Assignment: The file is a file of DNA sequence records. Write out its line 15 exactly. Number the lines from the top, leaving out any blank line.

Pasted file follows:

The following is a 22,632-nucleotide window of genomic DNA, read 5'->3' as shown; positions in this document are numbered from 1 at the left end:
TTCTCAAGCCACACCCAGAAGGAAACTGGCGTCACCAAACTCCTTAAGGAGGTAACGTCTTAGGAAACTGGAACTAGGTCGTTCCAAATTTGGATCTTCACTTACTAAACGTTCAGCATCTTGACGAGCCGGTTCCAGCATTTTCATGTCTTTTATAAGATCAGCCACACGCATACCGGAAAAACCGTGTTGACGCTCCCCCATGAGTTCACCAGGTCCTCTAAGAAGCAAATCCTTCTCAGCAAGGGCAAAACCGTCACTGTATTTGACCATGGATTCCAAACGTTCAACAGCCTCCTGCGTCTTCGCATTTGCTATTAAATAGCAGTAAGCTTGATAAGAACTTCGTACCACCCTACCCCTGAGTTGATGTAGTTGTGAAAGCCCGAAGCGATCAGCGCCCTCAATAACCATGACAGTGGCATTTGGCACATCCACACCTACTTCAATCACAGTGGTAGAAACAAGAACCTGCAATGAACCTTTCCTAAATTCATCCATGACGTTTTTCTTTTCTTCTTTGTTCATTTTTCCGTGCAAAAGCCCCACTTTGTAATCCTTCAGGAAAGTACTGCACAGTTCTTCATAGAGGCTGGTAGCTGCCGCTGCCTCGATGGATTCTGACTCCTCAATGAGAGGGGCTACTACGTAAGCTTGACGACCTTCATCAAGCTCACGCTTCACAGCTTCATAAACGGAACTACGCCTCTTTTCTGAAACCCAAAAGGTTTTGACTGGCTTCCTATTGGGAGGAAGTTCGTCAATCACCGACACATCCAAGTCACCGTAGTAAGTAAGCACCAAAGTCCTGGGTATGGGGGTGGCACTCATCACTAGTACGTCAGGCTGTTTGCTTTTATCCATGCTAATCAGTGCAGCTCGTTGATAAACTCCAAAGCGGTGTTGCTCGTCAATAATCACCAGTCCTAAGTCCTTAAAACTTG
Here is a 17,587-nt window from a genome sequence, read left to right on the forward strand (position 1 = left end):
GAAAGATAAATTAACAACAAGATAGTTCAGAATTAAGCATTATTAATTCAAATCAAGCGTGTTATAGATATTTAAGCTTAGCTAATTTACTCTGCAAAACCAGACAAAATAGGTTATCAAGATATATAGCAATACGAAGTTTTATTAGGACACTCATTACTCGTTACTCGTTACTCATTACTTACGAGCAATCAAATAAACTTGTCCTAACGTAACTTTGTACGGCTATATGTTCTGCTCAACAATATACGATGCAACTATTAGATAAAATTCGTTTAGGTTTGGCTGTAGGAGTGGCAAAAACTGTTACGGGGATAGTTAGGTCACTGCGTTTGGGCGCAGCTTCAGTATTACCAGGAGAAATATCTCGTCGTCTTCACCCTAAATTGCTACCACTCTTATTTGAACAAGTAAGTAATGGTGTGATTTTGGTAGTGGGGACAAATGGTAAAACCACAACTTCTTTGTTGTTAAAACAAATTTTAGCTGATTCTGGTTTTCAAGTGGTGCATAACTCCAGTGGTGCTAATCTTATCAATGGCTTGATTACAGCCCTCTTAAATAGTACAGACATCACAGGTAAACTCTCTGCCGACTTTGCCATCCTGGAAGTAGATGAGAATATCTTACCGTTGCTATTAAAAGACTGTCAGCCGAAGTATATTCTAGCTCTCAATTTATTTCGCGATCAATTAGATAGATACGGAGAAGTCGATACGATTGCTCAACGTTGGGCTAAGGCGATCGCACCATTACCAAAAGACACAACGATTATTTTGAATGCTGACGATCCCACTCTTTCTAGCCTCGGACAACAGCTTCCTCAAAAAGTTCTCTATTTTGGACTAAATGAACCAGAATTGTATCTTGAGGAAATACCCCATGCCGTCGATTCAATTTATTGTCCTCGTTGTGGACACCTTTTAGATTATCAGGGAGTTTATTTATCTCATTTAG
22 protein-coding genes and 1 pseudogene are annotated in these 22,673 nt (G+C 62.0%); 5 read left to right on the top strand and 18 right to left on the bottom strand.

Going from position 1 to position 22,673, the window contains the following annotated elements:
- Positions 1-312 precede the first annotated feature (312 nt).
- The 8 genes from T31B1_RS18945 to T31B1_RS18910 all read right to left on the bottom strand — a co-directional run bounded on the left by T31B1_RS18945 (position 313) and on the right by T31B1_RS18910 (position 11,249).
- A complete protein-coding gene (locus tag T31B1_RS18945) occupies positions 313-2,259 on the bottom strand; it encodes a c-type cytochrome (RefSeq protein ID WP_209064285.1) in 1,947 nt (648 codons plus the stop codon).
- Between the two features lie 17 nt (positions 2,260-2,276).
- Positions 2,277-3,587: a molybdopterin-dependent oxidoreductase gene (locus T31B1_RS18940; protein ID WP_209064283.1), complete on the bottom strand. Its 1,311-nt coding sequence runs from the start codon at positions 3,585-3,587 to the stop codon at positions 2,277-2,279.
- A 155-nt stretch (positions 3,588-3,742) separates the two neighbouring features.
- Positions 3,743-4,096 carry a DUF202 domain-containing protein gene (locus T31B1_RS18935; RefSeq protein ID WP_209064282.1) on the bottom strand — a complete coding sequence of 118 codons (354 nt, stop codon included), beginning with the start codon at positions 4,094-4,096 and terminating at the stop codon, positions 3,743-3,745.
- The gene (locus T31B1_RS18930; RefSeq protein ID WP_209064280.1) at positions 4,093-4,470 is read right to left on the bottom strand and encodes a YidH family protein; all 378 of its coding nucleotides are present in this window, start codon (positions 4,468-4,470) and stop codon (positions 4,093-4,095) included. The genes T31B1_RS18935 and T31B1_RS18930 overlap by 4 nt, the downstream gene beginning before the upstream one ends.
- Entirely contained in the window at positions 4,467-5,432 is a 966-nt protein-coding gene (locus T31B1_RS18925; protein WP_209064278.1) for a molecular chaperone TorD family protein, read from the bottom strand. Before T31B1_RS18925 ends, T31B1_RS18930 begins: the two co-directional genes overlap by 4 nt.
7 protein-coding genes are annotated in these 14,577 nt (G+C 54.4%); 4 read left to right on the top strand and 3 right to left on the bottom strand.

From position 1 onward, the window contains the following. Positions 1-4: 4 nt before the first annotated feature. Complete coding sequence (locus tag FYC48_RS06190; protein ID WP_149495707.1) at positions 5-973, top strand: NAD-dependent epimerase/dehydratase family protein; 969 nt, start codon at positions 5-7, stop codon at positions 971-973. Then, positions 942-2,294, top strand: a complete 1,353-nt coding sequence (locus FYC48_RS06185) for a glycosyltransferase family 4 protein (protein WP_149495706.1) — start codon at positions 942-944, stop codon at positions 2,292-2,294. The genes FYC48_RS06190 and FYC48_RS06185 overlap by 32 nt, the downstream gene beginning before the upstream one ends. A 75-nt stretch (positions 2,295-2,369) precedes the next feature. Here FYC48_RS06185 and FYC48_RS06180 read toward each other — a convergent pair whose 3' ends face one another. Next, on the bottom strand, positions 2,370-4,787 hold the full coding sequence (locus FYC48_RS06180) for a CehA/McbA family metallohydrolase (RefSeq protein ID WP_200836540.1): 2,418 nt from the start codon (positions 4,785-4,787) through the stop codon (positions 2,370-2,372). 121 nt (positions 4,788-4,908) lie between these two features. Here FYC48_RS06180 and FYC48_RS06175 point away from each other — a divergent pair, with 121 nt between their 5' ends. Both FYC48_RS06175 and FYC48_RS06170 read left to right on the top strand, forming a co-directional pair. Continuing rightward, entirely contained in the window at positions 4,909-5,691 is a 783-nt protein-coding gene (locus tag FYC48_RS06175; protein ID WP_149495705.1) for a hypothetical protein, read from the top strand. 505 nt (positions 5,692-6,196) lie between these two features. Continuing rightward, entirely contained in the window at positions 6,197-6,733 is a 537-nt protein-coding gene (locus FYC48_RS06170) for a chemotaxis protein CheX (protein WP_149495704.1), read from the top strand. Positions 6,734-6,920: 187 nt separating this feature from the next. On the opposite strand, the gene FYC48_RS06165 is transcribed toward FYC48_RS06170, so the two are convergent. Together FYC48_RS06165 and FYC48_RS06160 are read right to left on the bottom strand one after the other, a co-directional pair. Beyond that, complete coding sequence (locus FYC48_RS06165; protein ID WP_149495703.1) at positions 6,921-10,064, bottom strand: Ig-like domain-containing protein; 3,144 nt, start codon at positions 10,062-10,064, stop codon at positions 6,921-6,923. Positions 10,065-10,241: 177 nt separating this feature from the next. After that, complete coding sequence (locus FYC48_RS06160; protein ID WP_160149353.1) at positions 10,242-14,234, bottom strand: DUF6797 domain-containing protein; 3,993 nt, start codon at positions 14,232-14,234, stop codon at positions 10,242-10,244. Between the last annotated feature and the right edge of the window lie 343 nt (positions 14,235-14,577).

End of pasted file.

- Entirely contained in the window at positions 4,467-5,432 is a 966-nt protein-coding gene (locus T31B1_RS18925; protein WP_209064278.1) for a molecular chaperone TorD family protein, read from the bottom strand. Before T31B1_RS18925 ends, T31B1_RS18930 begins: the two co-directional genes overlap by 4 nt.